Leaders of the Pack

North Alabama legislators hold key leadership positions

By Mike Ward, CCE, Senior Vice President, Government & Public Affairs

Tennessee Valley legislators have never before held such a powerful combination of State Legislative leadership positions. For the first time in Alabama’s 200-year history, the Speaker of the Alabama House of Representatives, the Minority Leader of the Alabama House of Representatives, and the Chair of the Senate Education Fund Appropriations Committee all hail from North Alabama. These three positions have tremendous impact on the legislative process and funding State government.

McCutcheonThe Speaker of the Alabama House of Representatives wields considerable power in the legislative process, appointing members of the Legislature to the various committees and selecting the committee chairs as well as assigning legislation to the various committees. Working with the leadership in the House, the Speaker helps to set the daily agenda of legislation to be considered by the House. Representative Mac McCutcheon was first elected Speaker in 2016. At that time, it was the first time in 175 years – since 1841 – that a Representative from Madison County has been elected Speaker, and it was the first time since 1967 that anyone from the Tennessee Valley has had that honor (Albert Brewer from Decatur/Morgan County served as Speaker from 1963-67).

In February 2017, Alabama House Minority Leader Anthony Daniels made history twice when he became the first African-American and the youngest official to hold the state legislative position. Out of 105 representatives in the state legislature, the 34-year-old Democrat is one of 27 black representatives – and his election to the post reflects the state’s changing political landscape. Representative Daniels grew up in Midway, Alabama, and earned Bachelor’s and Master’s degrees from Alabama A&M University. After working as an elementary school teacher for several years, he went on to become the first black man elected chair of the National Education Association Student Program. The minority leader is an important legislative position – devising strategies to advance party objectives, working to promote and publicize the party’s agenda, and striving to promote party harmony so to maximize the chances for legislative and political success.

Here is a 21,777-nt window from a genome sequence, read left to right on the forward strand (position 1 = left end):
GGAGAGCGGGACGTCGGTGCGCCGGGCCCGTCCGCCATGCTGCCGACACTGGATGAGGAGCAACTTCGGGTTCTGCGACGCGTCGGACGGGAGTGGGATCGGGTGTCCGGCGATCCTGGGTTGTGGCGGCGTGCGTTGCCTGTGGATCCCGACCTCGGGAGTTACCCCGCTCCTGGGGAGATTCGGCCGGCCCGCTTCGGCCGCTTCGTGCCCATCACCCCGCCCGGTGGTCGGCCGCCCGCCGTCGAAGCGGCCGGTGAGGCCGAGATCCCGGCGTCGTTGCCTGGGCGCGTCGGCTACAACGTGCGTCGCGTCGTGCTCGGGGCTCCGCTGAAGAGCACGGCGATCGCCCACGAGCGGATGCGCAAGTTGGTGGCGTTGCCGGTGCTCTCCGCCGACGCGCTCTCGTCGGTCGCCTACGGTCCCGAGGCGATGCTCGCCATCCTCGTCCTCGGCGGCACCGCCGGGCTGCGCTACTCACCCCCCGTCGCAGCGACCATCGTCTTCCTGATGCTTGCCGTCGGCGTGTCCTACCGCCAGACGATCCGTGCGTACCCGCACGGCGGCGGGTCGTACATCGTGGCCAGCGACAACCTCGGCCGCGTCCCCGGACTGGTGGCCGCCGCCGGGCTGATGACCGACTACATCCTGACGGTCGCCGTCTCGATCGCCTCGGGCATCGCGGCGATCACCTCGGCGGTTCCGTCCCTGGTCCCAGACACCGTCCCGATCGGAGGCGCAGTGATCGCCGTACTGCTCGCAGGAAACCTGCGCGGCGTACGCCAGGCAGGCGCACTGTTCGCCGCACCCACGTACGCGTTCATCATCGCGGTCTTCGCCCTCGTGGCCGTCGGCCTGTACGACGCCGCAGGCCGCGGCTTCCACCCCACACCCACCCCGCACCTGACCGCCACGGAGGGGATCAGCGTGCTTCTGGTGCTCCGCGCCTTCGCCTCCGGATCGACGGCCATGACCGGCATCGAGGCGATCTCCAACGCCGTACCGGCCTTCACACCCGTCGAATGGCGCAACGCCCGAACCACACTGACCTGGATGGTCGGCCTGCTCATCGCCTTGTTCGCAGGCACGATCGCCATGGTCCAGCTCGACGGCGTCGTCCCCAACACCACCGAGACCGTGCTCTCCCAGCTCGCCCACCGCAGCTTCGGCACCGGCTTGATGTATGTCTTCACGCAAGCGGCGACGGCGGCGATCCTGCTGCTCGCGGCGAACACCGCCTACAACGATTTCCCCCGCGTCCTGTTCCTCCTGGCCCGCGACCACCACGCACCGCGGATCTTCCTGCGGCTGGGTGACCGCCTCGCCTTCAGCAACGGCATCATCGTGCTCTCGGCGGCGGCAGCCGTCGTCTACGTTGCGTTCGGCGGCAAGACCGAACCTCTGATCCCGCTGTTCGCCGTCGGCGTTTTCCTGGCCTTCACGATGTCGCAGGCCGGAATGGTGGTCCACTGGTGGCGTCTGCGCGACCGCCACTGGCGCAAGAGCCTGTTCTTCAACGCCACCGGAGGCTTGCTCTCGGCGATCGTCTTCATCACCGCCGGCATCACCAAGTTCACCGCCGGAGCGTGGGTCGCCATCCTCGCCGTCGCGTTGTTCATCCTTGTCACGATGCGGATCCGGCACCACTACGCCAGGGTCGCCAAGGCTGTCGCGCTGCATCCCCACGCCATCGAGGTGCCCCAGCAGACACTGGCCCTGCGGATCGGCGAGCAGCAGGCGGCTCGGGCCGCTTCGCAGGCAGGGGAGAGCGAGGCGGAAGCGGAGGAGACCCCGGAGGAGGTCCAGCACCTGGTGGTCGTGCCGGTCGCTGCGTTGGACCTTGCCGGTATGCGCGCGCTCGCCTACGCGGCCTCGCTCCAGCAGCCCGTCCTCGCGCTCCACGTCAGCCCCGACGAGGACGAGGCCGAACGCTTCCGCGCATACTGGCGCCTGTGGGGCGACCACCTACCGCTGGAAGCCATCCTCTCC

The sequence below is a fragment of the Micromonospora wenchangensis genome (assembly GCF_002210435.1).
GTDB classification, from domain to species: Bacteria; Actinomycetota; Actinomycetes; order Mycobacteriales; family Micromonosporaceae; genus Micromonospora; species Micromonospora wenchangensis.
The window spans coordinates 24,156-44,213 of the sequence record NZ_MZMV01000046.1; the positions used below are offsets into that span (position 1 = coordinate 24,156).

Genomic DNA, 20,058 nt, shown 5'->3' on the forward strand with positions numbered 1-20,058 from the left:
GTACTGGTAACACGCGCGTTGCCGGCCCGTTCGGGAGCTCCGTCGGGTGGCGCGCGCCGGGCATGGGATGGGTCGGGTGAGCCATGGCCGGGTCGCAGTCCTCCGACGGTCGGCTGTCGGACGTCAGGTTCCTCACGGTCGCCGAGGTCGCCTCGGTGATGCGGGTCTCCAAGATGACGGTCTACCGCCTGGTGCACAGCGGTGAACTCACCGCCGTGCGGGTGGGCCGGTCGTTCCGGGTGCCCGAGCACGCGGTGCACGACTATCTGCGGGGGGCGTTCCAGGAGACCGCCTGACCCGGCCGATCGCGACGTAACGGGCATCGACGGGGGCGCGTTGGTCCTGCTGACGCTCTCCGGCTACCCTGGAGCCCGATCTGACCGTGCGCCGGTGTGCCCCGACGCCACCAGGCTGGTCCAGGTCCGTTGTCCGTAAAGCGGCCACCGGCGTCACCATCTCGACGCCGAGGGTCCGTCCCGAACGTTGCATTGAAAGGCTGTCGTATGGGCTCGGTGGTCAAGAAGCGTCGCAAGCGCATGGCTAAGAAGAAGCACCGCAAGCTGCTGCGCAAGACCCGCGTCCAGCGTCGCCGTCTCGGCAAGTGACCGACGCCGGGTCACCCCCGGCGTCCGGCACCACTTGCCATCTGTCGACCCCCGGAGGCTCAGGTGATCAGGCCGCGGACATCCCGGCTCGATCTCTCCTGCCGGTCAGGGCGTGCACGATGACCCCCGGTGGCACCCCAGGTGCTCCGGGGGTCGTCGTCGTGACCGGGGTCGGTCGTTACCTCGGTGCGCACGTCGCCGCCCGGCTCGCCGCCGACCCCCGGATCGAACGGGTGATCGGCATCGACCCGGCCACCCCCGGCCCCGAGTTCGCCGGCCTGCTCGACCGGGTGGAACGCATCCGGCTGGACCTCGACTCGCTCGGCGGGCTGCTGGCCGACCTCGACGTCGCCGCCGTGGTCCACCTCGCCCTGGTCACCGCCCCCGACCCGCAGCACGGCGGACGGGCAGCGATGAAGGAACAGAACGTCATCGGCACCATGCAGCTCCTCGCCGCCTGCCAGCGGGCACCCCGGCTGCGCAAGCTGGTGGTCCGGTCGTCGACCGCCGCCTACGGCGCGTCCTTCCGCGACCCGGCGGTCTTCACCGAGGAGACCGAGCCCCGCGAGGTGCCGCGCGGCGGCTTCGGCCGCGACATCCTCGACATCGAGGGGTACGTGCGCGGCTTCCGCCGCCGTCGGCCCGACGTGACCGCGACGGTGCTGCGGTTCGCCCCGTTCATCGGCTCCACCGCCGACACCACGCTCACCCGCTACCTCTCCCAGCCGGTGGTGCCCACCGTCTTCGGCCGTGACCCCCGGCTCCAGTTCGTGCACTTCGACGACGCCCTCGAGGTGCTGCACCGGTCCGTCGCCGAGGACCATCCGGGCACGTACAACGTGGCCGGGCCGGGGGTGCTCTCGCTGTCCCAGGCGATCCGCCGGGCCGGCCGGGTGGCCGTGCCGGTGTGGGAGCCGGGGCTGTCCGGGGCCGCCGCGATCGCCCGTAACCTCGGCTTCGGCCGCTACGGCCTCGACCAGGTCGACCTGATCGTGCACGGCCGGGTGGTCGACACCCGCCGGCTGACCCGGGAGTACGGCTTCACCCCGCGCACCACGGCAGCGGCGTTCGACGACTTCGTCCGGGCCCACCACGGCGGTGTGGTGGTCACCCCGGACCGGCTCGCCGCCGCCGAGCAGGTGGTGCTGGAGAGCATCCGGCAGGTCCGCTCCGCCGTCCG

Senator Arthur Orr of Decatur chairs the Alabama Senate Committee with jurisdiction over the State’s $7.125 billion Education Fund budget, the larger of the State’s two budgets. The General Fund Budget for fiscal year 2020 is $2.1 billion. Sen. Orr was first elected to the Alabama Senate in 2006 and has been re-elected three times since. He lives in Decatur, representing the people of District 3, which includes parts of Madison, Limestone, and Morgan counties. He is the vice president and general counsel for Cook’s Pest Control, Inc. Sen. Orr received his BA from Wake Forest University, and his J.D. from the University of Alabama School of Law. While attending law school, he was elected as chief justice of the Honor Court and senior editor of the law review.

Another north Alabamian with a key leadership position in State government is Lieutenant Governor Will Ainsworth. He formerly served as a representative of the 27th District of the Alabama House of Representatives, a position he was elected to on November 4, 2014. He did not seek re-election in 2018, instead running for lieutenant governor. Ainsworth became the Republican nominee for lieutenant governor after winning the July 17 primary runoff against Twinkle Andress Cavanaugh. The Lt. Governor presides over the Alabama State Senate and is next in line to serve as Governor.

This article appears in the February 2020 issue of Initiatives magazine, a publication of the Huntsville/Madison County Chamber.